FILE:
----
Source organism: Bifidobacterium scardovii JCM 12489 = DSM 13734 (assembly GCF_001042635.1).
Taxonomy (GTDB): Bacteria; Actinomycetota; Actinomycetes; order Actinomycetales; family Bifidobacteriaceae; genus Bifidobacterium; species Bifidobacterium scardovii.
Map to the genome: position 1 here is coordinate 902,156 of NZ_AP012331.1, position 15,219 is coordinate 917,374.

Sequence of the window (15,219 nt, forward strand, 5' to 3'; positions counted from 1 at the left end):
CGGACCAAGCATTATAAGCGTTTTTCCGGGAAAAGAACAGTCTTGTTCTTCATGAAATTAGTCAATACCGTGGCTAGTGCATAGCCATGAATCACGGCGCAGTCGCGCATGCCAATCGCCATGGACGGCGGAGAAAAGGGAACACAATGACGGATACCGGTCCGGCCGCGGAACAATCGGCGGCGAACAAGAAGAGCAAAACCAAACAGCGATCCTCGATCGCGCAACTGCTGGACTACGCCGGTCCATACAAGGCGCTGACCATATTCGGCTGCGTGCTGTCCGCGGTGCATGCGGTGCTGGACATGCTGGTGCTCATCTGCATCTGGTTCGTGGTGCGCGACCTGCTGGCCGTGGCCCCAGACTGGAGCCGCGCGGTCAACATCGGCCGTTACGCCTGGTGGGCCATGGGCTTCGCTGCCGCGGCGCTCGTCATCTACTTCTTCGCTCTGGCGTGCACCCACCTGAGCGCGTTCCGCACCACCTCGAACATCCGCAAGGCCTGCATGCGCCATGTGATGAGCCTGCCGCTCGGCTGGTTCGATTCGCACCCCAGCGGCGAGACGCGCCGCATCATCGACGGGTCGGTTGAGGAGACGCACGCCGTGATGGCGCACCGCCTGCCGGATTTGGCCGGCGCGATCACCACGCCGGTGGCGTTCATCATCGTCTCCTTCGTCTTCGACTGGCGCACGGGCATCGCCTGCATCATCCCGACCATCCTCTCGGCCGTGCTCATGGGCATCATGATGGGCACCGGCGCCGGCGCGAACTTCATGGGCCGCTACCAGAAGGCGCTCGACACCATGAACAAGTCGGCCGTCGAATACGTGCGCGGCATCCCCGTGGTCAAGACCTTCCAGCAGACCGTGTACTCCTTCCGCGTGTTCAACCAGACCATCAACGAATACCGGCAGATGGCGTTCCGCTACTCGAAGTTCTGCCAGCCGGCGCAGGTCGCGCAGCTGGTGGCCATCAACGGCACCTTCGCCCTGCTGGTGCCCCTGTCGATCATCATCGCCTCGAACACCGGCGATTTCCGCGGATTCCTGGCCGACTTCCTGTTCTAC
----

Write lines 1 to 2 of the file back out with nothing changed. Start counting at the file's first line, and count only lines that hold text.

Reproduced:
Source organism: Bifidobacterium scardovii JCM 12489 = DSM 13734 (assembly GCF_001042635.1).
Taxonomy (GTDB): Bacteria; Actinomycetota; Actinomycetes; order Actinomycetales; family Bifidobacteriaceae; genus Bifidobacterium; species Bifidobacterium scardovii.